Why Sales Force Enablement Requires a Two-Step Approach

Listening to sales enablement discussions, especially regarding which approach to choose and which frameworks to use, I am astonished at how often the customers are not even mentioned, nor included in the approaches and frameworks that are discussed.

Look at it this way: When you prepare a menu for your guests, you will most probably consider these aspects: their preferences, your preferences, as well as your cooking skills and challenges. You could also choose to get the food delivered if all the preferences don’t match your cooking skills. However, your private dinner party is always by choice. You don’t need to organize it in the first place. You’re doing it because you want to.

In the age of the customer, an effective sales force is not optional. It is mandatory.

In a professional selling environment, it is different. Your sales force has to be successful in creating more and better business for your organization, because everything else in the organization depends on a successful sales force. So, building an effective, high-performing salesforce is not optional. It is mandatory.

Effective selling requires salespeople to align their activities and behaviors to the customer’s journey

Now, in the age of the customer, in the age of well-informed, over-informed, or also misinformed prospects and customers, effective selling requires salespeople to create value at each stage of the customer’s journey for all involved buyer roles. Creating value in this context means providing the insights needed at each customer journey phase to help the prospects and customers move forward with their decision-making process. Consequently, creating value in the awareness phase is different from the buying phase. In the awareness phase, showing the impact of a challenge, or different approaches to achieve the desired business outcomes, helps prospects and customers make a decision to tackle the issue or not. In the buying phase, creating value means, for instance, providing all the data and KPIs that are necessary to be integrated into the customer’s business case.

Successful sales force enablement leaders align their enablement services to the customer’s journey and adjust them to the sales force’s specific challenges

In this order. And that’s important. Working with an enablement framework that is based on the customer’s journey is the foundation of sustainable enablement success. If you design your enablement frameworks around your products or your internal challenges only, you lose the necessary focus on the customers. Your ultimate design point should be your customers and how they approach their challenges, how they want to buy, and how they prefer to use/implement/adopt your products, services, and solutions. It is not your only design point, but your first one. As stated above, this is where your salesforce has to be successful, throughout the customer’s journey. Consider your customers and their customer’s journey as your “true north.”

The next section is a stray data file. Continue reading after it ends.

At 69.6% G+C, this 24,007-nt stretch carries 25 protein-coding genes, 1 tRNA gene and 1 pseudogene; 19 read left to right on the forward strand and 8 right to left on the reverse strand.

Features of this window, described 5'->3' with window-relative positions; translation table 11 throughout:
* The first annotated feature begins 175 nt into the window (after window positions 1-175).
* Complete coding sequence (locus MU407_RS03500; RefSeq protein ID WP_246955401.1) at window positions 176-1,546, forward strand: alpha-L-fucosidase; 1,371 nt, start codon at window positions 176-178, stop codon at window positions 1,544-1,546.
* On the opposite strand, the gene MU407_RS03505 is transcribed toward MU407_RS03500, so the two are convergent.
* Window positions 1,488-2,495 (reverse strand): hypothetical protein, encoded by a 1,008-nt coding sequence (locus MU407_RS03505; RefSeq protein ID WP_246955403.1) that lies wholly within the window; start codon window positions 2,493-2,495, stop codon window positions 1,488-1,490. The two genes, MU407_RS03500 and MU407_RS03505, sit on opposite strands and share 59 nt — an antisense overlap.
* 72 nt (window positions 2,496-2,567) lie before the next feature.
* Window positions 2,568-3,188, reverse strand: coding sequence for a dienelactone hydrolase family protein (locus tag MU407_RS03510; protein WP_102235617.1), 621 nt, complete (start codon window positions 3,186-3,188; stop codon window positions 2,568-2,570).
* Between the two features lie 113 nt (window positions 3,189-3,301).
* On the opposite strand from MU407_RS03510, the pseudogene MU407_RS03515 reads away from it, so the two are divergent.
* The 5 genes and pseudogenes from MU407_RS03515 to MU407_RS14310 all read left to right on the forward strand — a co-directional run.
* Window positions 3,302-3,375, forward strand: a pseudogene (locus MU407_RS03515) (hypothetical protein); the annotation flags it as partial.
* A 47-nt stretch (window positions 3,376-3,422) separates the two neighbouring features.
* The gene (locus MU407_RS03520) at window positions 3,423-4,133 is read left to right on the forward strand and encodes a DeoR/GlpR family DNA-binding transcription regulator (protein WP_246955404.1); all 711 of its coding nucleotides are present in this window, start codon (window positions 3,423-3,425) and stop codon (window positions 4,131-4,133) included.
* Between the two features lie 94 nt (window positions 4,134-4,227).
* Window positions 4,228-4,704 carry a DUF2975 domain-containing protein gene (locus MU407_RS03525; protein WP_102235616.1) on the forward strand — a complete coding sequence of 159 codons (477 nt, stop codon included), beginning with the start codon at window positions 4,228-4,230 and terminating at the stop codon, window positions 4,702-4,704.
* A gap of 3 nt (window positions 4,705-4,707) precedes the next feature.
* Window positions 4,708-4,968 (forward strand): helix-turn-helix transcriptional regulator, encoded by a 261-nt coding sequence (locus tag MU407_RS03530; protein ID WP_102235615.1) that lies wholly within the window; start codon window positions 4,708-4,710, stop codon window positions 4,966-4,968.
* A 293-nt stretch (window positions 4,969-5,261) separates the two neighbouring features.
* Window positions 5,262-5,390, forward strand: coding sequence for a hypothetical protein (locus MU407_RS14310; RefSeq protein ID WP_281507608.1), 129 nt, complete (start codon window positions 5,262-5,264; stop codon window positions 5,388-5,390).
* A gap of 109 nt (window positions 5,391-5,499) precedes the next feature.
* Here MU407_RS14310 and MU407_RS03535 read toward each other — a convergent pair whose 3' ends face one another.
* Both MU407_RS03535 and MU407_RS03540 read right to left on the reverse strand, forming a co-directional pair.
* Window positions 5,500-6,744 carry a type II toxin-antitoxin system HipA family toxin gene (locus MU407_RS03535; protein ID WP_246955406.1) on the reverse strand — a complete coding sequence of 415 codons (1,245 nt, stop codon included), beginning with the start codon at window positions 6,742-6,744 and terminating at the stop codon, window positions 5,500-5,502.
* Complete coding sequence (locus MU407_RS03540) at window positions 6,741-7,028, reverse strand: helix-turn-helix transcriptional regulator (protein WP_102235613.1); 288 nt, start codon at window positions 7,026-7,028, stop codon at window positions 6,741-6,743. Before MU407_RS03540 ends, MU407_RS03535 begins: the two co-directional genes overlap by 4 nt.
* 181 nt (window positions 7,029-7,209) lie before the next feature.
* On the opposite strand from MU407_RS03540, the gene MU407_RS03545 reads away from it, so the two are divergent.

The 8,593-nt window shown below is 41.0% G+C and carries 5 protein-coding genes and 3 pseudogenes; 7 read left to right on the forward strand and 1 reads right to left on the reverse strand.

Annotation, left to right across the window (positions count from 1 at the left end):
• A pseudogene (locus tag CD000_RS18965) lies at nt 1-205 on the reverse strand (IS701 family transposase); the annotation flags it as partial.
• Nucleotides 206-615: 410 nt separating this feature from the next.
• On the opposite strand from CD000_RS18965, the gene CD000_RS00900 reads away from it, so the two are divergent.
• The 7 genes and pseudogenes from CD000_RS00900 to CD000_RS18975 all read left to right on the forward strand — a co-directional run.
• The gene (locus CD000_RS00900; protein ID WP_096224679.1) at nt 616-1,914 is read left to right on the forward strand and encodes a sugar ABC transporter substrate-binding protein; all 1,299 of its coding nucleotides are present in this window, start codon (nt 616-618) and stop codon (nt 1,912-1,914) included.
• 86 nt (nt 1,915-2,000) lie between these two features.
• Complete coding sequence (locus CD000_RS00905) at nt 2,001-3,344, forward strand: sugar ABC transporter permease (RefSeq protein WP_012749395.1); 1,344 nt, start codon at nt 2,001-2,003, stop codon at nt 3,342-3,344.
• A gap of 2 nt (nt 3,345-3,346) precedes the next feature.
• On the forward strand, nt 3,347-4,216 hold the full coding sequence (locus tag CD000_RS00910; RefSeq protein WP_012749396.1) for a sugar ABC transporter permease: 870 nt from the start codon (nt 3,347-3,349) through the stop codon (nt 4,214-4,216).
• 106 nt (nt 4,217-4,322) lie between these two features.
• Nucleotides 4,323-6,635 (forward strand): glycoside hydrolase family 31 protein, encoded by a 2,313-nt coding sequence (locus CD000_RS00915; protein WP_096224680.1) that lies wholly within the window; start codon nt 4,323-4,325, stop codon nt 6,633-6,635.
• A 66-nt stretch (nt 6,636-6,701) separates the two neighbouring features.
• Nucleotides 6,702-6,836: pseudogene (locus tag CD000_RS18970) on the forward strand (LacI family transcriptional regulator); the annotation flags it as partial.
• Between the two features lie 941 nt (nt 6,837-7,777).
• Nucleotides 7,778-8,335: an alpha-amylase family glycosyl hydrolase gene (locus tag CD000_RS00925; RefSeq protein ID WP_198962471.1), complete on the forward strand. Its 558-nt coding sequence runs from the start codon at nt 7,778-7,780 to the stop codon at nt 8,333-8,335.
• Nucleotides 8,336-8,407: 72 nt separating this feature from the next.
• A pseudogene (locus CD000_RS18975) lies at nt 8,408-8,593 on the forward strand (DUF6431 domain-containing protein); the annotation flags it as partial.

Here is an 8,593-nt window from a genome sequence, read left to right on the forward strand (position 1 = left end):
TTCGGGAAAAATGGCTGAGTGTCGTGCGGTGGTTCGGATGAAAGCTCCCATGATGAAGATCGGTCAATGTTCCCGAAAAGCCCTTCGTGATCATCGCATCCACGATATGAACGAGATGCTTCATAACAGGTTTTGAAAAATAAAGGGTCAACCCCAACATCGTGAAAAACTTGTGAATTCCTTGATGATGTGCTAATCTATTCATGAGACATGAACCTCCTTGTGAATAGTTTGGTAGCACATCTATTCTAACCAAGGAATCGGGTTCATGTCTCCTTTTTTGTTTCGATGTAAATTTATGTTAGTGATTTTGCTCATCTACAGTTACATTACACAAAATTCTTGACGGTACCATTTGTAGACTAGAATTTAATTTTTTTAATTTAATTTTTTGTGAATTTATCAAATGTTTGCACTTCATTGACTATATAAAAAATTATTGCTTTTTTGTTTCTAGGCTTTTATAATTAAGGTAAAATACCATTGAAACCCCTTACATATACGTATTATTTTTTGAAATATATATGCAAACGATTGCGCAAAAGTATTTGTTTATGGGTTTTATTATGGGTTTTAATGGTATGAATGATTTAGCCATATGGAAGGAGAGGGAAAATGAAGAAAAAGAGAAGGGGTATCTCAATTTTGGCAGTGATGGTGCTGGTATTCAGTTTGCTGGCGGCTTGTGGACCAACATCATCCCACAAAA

The data in our 2016 Sales Enablement Optimization Study shows a significant correlation between formal or even dynamic customer’s journey alignment and win rates for forecast deals, as you can see here. It is a difference of 6.8 percentage points between the average win rate and the win rate in case of a dynamic alignment. And that is an actual improvement of 14.7%.

The impact of a dynamic customer’s journey alignment approach on quota attainment is also remarkable (63.4%). That is a difference of 7.7 percentage points or an actual improvement of 13.6% compared to the study’s average quota attainment of 55.8%.

As a second design criterion, focus on the specific challenges of your sales force. For example, if your sales force struggles with communicating tailored value messages because they’re accustomed to pitching features and functions, you can provide:

Content – the right value messaging for different roles and different customer journey phases.

Training – that enables them to learn and practice this different kind of conversation.

Sales manager training – that teaches them how to coach along those lines. And this will be the element that drives adoption and reinforcement of your enablement approach for the salespeople.

As you can see in this example, having clarity on the customer’s journey and what it means internally, and aligning enablement services to the customer’s journey, is key to success. Value messages, like any other kind of content, have to be tailored to the different customer journey phases. What works in the awareness phase is misplaced in the buying phase, and the other way around. Once this is done, your sales force’s specific challenges determine how you shape the related playbooks and training service, and the coaching service for the sales managers.

Curious to learn more? Let’s talk!

Related questions:

  • How do you represent the customer’s journey (e.g., main milestones and required action commitments) in your internal processes?
  • How do you design your enablement services? What is your first design criterion and why?
  • Did you try different approaches? What are your experiences?

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